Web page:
He says: One of the first principles is that instead of “I want it this way,” or “I want it that way,” or “It shouldn’t be like this..” —  just unhook, step back, and ask “How is this?”

Look for what activations are occurring. Do I feel fed up, dismissed, irritated, happy, worried, concerned….? Hmmmm…. Then ask: How do I find harmony with that? Where does harmony occur with that?

Widen the field. Feel it in the body. Hmmm….”It’s like this now. Feels like this now.” 

This is not stepping out of the field. It’s staying within it, but just disengaging one’s wishes and preferences. “It’s like this now. I’d like it to be like that, but it’s like this.” Hmmm. “How is that?” Can one sustain that, and see what that brings up. What shifts that allows. When we come to that place of disengage — not dissociate — but just lift, then, can we ask: “What’s helpful here? What’s helpful here that allows harmony?”

Maybe taking one’s time. Maybe being more patient. Maybe just — a little more generosity of heart. Maybe just a little more groundedness in the body. Maybe just a little more openness, of acceptance of differences.

***

This is just the beginning. He also talks about having very clear boundaries, not taking on other people’s issues, etc. I’ve listened to this talk over and over. And it’s been helpful to me — over and over. He talks about “fields” and “potencies” and “differentiation,” but that’s just language. This is not a theoretical talk. It is very, VERY practical.

Check it out.

21 Dec
2016
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Simplify. Get More Comfortable.

I’ve been listening to the talks (there are 43 of them!) from Ajhan Sucitto’s recent month-long retreat at the Forest Refuge. They’re terrific. Some of them I’ve listened to more than once, including this one: Samadhi — Absorbing the Sweet Spot.

Happiness and ease are the forerunners of samadhi,” he says. Many people find it really difficult to access these qualities because as Westerners, we tend to get intellectual/conceptual/”notional” about the process of mindfulness and mediation.

So he likes to give a very different kind of instruction.

He says: Let the body teach you about mindfulness. Let walking teach you about mindfulness. Let eating teach you about mindfulness. Let sitting teach you about mindfulness… The body is where there is direct wisdom that knows: this is stress. [sigh] And there’s the release from that. This is what we want to know. Thinking mind can’t know that because it can always conceive of a stress, of a should, or a could, or of whether I match up to the standard. It will always be doing that… It can not realize the end of stress. And realization is what it’s about.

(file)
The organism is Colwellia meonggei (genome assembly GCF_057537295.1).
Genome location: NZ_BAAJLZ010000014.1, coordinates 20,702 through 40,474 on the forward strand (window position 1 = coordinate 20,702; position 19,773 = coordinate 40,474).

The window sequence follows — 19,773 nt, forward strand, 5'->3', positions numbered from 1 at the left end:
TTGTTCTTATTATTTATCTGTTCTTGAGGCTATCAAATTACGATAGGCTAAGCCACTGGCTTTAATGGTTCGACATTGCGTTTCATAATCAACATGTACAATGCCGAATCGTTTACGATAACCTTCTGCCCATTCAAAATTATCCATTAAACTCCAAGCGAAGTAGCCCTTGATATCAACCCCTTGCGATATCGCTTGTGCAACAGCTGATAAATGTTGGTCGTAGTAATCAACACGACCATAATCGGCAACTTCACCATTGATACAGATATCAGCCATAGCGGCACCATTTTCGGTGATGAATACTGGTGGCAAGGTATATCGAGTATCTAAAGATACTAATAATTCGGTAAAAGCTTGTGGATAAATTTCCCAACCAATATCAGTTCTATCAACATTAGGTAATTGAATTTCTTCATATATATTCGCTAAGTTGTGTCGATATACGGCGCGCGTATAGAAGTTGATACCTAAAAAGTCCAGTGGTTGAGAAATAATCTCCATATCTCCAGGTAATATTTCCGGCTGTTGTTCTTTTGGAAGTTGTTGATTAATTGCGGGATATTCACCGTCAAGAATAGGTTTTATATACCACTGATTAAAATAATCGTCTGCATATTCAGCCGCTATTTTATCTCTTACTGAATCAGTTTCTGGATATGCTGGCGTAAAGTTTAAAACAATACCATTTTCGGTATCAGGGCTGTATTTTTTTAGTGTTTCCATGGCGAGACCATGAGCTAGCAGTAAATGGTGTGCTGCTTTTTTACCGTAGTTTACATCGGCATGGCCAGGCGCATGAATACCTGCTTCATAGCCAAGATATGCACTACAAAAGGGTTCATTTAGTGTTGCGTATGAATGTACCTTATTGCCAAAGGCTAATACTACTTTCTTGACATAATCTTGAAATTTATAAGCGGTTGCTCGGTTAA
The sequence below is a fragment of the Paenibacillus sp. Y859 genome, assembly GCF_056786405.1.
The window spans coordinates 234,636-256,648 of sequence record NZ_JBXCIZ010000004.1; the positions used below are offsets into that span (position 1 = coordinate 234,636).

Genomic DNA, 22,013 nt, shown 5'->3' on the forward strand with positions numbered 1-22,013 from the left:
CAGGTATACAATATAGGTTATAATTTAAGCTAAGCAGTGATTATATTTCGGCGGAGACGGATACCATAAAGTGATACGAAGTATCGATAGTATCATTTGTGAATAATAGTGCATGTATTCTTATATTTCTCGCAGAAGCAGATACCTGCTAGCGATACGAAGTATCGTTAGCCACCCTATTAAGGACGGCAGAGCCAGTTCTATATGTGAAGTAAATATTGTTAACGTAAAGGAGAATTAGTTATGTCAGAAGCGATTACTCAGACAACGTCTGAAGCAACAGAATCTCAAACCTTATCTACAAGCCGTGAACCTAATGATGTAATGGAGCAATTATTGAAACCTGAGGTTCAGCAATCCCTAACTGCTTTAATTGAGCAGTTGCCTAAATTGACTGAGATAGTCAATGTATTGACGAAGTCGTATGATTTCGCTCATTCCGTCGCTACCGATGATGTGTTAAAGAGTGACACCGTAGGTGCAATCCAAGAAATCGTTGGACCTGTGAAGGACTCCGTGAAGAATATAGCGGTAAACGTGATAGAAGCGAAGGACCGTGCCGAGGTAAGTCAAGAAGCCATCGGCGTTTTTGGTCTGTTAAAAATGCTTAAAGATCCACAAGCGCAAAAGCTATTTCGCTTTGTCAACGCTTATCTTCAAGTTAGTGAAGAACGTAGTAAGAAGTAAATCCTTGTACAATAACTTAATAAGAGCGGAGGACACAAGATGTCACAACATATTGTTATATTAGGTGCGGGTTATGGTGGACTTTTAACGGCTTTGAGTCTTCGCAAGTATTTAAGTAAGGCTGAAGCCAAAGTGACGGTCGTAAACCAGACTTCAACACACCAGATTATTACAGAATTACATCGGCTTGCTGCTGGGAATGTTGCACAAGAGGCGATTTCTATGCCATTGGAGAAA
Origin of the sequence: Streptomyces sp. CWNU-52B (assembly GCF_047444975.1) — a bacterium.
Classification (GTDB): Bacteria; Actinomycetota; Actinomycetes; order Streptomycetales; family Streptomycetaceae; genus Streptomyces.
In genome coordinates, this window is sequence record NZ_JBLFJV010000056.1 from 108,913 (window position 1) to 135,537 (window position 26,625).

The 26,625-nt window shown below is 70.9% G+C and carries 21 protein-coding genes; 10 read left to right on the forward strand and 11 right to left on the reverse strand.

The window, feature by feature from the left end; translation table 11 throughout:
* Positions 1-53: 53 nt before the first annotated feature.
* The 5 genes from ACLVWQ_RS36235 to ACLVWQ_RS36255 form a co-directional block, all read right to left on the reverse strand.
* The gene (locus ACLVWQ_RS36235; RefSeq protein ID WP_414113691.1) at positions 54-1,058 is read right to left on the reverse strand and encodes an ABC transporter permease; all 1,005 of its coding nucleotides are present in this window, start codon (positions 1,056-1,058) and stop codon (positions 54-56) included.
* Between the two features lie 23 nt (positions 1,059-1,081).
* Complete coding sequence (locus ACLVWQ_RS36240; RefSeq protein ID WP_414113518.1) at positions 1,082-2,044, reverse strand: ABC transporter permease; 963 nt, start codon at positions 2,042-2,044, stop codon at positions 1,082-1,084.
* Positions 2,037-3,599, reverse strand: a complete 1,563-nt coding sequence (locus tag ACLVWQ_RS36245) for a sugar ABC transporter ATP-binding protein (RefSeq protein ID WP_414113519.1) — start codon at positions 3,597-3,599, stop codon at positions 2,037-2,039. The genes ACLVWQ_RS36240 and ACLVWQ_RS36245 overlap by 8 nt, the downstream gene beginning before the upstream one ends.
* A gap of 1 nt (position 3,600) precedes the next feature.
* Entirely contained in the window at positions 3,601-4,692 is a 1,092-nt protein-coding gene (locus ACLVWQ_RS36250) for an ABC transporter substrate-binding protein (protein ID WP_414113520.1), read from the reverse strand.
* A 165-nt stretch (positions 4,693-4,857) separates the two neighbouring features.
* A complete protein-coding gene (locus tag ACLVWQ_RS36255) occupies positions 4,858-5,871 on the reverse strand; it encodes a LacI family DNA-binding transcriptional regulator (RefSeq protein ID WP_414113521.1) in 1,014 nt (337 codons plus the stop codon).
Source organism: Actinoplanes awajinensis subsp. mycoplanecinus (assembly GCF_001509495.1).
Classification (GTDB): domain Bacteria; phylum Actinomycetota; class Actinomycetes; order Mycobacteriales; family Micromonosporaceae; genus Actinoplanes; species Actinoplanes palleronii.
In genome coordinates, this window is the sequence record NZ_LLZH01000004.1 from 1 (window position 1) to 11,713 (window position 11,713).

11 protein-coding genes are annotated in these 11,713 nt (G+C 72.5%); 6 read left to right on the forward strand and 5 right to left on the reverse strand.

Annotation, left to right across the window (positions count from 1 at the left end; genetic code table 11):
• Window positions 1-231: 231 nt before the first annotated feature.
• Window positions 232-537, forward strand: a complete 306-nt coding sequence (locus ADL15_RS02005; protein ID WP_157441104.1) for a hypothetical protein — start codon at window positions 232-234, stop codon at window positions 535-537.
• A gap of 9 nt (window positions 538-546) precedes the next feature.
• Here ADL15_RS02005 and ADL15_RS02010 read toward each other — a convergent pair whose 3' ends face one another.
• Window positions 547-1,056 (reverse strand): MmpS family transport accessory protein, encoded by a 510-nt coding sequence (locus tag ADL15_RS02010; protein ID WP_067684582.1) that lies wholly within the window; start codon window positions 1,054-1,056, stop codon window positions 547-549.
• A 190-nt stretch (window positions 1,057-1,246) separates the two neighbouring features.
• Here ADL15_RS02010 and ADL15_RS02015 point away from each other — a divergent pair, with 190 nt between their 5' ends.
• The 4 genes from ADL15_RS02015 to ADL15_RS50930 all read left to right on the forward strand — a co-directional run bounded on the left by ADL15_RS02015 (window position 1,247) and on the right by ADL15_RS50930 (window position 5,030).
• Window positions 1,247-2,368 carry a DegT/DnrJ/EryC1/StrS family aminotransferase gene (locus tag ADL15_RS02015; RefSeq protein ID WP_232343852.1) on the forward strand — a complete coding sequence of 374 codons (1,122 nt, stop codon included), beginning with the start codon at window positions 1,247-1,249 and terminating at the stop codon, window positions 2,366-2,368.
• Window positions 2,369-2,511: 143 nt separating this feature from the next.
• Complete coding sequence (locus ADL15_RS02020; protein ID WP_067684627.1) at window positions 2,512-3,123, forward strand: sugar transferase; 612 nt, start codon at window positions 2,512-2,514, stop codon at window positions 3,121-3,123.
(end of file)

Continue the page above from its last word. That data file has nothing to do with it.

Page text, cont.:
He suggests instructions that are non-technical: “Put aside what you don’t need. What you feel you need, stay with that for awhile and then after that, see what else you can put aside…..

Simplify is one instruction.

The other instruction is: Get more comfortable.

Put aside the topics that are going to make you more uncomfortable… Attune to qualities that are going to give you a sense of comfort and contentment. Self respect. Bearing in mind one’s skillful action, one’s skillful companions, one’s warm relationships, one’s love…. Just bear it in mind. Drink it in. Drink in the beauty of it…

***

Try it.

(And definitely listen to the talk. Click here.)

19 Dec
2016
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This is Good; This is Bad

As part of the homework for the “Waking Up White” work I’ve been doing, I listened (again) to a terrific talk by Thanissara, which — in addition to an impassioned call to Reclaim the Sacred lost through colonialism, racism, domination of nature and repression of the feminine — includes an interesting anecdote about the first time she heard Ajahn Chah give a dharma talk.